George W. Bush on health IT: 'Logical solutions become inevitable'
Former President George W. Bush took the stage at HIMSS15 on Wednesday afternoon for a conversation with HIMSS President and CEO H. Stephen Lieber. The tone was informal, and while it touched on Bush’s early role in creating a national policy on digital health, it was for the most part an entertaining series of observations about everything from Bush’s newfound passion for art to his 28 meetings with Russian President Vladimir Putin.
When asked about his old pal, former U.K. Prime Minister Tony Blair, Bush said he's a great guy and great friend – but he doesn't hang out with him much anymore. "Something that's really boring is sitting around with former leaders," he said to much laughter. "The has-been club." But this conversation was anything but boring.
Bush was the first president to advance electronic health records as government policy, mentioning them in his 2004 State of the Union address. He then created the Office of the National Coordinator for Health IT by executive order. He explained that his understanding of the need for digital records was simple: if a person was in an accident, there should be an electronic means to provide a medical history for doctors.
It's a "logical solution," he said. "Logical solutions become inevitable." Sure, more than 10 years later there are still challenges related to, say, more widespread interoperability. But "it's coming. Things don't happen overnight."
This past spring, Bush received a partial knee replacement (at nearby Rush University Medical Center). He's also had a coronary stent implanted since leaving the White House. "When you get to be over 65, you talk about health," he says. "America has got the best healthcare in the world. Technology is one way to keep it that way."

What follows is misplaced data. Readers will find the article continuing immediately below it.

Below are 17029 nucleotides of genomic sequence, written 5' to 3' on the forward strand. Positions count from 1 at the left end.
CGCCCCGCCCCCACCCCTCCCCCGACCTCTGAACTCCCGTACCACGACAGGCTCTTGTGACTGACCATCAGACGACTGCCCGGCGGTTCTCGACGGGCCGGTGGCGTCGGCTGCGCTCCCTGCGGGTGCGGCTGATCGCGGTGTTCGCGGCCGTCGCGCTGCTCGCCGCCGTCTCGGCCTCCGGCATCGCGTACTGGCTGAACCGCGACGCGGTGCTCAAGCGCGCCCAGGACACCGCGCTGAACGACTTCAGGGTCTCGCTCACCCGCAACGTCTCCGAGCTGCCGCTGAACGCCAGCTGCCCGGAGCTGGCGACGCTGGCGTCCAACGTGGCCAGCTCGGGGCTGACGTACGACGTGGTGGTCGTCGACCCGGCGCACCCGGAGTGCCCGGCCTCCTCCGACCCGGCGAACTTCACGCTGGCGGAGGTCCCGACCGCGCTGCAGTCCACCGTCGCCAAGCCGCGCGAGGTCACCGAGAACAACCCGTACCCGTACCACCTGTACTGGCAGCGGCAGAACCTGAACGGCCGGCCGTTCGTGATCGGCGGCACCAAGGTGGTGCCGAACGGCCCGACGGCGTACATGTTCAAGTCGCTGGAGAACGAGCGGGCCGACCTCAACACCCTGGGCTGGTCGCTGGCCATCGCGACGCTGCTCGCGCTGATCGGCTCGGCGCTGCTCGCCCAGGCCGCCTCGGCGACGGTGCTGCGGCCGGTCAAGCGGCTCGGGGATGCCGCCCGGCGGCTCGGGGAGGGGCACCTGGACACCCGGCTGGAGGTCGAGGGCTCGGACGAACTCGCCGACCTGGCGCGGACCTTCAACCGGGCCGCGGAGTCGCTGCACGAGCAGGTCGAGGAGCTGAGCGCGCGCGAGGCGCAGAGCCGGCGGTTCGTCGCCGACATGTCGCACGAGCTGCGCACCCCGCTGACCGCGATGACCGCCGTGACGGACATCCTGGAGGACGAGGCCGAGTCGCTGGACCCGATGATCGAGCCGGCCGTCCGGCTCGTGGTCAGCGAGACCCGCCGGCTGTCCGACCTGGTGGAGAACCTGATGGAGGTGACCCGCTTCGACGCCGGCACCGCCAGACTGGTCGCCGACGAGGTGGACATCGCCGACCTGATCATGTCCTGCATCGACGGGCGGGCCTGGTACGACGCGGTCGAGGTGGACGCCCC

Beyond health IT, Bush weighed in on plenty of topics, both light-hearted and serious.
On his newfound artistic hobby: Bush said he became interested in painting after reading Winston Churchill's essay, "Painting as a Pastime." He decided, "If this guy can paint, I can paint." The former president recounted his first conversation with the woman who would become his art teacher, a woman who "like most of the art community, was not a 43 fan." Asked to explain why he wanted to study painting, he said, "there's a Rembrandt trapped in this body!"
On the Bush family legacy – and the prospect of a Bush 45: His brother hasn’t declared, but it "sounds like he might run." If he does, however, "he's got a problem… me. It's an easy line to say, 'Haven't we had enough Bushes?' My own mother said yeah! But he is totally different from me, thankfully for him."
On his own presidency's commitment of billions of dollars to fight AIDS in Africa: It would be "morally shameful to do nothing," he said. "If you've been given much you must give back."
On recent good news from the world stage: "Mexico is developing a middle class," he said. "We want our neighborhood to be prosperous." Also, the U.S. is becoming "more energy independent from the Middle East."
On lingering challenges on the world stage: Bush said he's concerned about the influence of Iran in the region. "The only way to achieve peace in the long-run people must be free," he said.
On the lessons of September 11, 2001: When he was growing up, Pearl Harbor was already "a few paragraph in a history book," said Bush. For an entire new generation of Americans, "9/11 is rapidly approaching that state." But the lessons of that day still ring true: "How other people live matters to our security."
On the "toughest decision" of his presidency: "By far the hardest was putting troops into harm’s way," said Bush.
On the need to get returning service members the jobs they deserve: There's a "language difference" between veterans and most Americans, said Bush, that's not always easily communicable. Prospective employers should recognize that success on the battlefield can be translated to the workplace: "I'm cool under pressure, I work hard."
On Thursday at HIMSS15, Jaime Parent, vice president of IT operations and associate CIO at Rush University Medical Center, will present a session on just that topic: "Building a Veteran Healthcare IT Internship," from 10:30-11:30 a.m. in room W196A. Read more about it here.